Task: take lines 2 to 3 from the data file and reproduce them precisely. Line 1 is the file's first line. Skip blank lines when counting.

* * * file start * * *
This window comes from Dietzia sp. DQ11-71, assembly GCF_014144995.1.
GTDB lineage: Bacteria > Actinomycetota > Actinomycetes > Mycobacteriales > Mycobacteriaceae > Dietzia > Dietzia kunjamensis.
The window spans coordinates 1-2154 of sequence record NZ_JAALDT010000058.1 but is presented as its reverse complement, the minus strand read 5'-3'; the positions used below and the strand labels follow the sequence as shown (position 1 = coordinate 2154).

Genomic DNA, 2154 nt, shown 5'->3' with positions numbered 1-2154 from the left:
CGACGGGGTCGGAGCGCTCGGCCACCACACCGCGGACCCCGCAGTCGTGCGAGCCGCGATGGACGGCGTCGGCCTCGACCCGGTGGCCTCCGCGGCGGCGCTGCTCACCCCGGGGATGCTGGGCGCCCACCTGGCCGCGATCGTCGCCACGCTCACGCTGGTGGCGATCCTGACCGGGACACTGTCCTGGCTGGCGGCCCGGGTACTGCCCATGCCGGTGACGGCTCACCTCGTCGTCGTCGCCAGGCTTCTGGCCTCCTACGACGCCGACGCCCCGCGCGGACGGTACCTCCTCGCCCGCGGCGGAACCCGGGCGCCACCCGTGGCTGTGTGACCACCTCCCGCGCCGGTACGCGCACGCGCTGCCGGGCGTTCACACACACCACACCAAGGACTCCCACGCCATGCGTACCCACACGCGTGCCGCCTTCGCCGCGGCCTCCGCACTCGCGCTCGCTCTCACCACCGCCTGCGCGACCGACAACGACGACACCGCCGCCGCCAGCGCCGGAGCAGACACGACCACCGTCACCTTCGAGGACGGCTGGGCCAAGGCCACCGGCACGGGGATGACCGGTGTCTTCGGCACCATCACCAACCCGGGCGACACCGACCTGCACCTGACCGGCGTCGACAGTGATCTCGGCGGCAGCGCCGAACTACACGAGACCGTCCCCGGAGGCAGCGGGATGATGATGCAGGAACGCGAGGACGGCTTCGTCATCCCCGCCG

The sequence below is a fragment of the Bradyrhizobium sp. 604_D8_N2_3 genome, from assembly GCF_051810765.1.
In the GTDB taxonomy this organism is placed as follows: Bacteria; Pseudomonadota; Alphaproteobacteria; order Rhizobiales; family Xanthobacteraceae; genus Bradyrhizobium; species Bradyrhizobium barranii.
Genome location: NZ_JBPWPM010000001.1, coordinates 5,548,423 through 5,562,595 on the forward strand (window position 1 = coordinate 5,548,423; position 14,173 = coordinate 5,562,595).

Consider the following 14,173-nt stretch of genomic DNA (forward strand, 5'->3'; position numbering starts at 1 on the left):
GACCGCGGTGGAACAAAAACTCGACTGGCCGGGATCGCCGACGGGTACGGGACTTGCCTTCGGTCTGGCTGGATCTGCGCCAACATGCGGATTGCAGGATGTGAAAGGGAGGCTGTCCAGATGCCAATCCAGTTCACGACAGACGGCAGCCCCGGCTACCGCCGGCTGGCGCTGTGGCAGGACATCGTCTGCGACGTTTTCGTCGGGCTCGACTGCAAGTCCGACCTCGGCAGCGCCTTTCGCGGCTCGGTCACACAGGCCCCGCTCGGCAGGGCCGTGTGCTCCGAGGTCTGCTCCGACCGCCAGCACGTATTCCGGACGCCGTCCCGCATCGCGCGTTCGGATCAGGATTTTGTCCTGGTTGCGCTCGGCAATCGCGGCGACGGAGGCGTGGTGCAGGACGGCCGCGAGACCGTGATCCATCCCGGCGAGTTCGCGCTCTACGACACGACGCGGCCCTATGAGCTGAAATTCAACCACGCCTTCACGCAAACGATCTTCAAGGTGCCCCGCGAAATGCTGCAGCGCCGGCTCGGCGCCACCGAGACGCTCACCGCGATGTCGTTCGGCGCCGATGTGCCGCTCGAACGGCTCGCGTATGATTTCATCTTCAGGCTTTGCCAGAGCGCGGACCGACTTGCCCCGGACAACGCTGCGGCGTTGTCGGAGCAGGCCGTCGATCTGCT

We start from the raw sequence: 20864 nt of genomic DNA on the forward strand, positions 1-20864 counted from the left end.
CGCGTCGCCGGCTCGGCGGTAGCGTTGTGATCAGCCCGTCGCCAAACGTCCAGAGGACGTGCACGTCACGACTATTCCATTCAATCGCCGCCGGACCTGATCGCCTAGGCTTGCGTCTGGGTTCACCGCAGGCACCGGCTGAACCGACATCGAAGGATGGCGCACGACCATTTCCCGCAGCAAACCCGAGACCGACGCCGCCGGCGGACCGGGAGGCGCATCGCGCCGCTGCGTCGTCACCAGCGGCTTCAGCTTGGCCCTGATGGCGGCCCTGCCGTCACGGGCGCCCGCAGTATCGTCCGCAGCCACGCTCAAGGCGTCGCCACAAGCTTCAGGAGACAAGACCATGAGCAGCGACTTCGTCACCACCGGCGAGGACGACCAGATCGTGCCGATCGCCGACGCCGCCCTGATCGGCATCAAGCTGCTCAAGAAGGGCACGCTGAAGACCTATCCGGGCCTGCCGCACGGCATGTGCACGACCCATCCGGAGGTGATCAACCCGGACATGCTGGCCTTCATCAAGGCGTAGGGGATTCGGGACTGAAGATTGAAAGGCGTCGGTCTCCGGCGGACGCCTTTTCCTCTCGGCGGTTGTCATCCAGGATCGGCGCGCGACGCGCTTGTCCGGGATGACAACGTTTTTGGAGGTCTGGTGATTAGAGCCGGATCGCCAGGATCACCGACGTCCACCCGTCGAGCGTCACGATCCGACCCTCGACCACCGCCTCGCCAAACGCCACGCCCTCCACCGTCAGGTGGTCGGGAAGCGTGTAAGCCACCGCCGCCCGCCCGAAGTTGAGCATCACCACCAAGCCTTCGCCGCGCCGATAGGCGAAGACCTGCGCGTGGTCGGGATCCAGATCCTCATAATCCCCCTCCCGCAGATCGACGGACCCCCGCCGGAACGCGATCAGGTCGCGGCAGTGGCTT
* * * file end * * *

GTDB lineage: Bacteria > Actinomycetota > Actinomycetes > Mycobacteriales > Mycobacteriaceae > Dietzia > Dietzia kunjamensis.
The window spans coordinates 1-2154 of sequence record NZ_JAALDT010000058.1 but is presented as its reverse complement, the minus strand read 5'-3'; the positions used below and the strand labels follow the sequence as shown (position 1 = coordinate 2154).